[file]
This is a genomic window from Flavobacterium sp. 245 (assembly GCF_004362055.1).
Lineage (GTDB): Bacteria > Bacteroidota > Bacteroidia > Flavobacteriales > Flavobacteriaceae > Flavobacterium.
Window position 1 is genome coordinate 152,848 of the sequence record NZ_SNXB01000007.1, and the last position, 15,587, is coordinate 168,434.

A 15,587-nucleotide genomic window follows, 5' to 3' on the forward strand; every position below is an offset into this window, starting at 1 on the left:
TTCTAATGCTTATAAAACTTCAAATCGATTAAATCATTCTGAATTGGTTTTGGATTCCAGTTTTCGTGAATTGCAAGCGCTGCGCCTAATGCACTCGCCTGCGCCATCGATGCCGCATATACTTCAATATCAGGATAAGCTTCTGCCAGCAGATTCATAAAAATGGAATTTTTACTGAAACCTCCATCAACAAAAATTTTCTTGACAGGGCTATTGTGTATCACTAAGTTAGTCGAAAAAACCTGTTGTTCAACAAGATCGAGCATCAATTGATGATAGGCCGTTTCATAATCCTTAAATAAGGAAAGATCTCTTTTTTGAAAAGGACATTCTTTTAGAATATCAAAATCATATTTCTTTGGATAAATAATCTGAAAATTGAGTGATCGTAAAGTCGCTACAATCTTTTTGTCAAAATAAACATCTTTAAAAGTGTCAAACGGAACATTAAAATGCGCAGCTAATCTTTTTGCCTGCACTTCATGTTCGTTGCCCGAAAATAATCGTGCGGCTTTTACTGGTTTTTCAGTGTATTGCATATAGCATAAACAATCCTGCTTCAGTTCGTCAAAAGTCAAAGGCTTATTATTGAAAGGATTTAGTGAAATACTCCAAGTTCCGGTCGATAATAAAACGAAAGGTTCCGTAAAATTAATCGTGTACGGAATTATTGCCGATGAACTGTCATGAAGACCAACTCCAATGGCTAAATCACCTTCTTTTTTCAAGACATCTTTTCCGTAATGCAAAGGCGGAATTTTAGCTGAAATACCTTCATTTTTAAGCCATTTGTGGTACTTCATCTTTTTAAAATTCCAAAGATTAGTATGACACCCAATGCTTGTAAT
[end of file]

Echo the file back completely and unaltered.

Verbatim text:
This is a genomic window from Flavobacterium sp. 245 (assembly GCF_004362055.1).
Lineage (GTDB): Bacteria > Bacteroidota > Bacteroidia > Flavobacteriales > Flavobacteriaceae > Flavobacterium.
Window position 1 is genome coordinate 152,848 of the sequence record NZ_SNXB01000007.1, and the last position, 15,587, is coordinate 168,434.

A 15,587-nucleotide genomic window follows, 5' to 3' on the forward strand; every position below is an offset into this window, starting at 1 on the left:
TTCTAATGCTTATAAAACTTCAAATCGATTAAATCATTCTGAATTGGTTTTGGATTCCAGTTTTCGTGAATTGCAAGCGCTGCGCCTAATGCACTCGCCTGCGCCATCGATGCCGCATATACTTCAATATCAGGATAAGCTTCTGCCAGCAGATTCATAAAAATGGAATTTTTACTGAAACCTCCATCAACAAAAATTTTCTTGACAGGGCTATTGTGTATCACTAAGTTAGTCGAAAAAACCTGTTGTTCAACAAGATCGAGCATCAATTGATGATAGGCCGTTTCATAATCCTTAAATAAGGAAAGATCTCTTTTTTGAAAAGGACATTCTTTTAGAATATCAAAATCATATTTCTTTGGATAAATAATCTGAAAATTGAGTGATCGTAAAGTCGCTACAATCTTTTTGTCAAAATAAACATCTTTAAAAGTGTCAAACGGAACATTAAAATGCGCAGCTAATCTTTTTGCCTGCACTTCATGTTCGTTGCCCGAAAATAATCGTGCGGCTTTTACTGGTTTTTCAGTGTATTGCATATAGCATAAACAATCCTGCTTCAGTTCGTCAAAAGTCAAAGGCTTATTATTGAAAGGATTTAGTGAAATACTCCAAGTTCCGGTCGATAATAAAACGAAAGGTTCCGTAAAATTAATCGTGTACGGAATTATTGCCGATGAACTGTCATGAAGACCAACTCCAATGGCTAAATCACCTTCTTTTTTCAAGACATCTTTTCCGTAATGCAAAGGCGGAATTTTAGCTGAAATACCTTCATTTTTAAGCCATTTGTGGTACTTCATCTTTTTAAAATTCCAAAGATTAGTATGACACCCAATGCTTGTAAT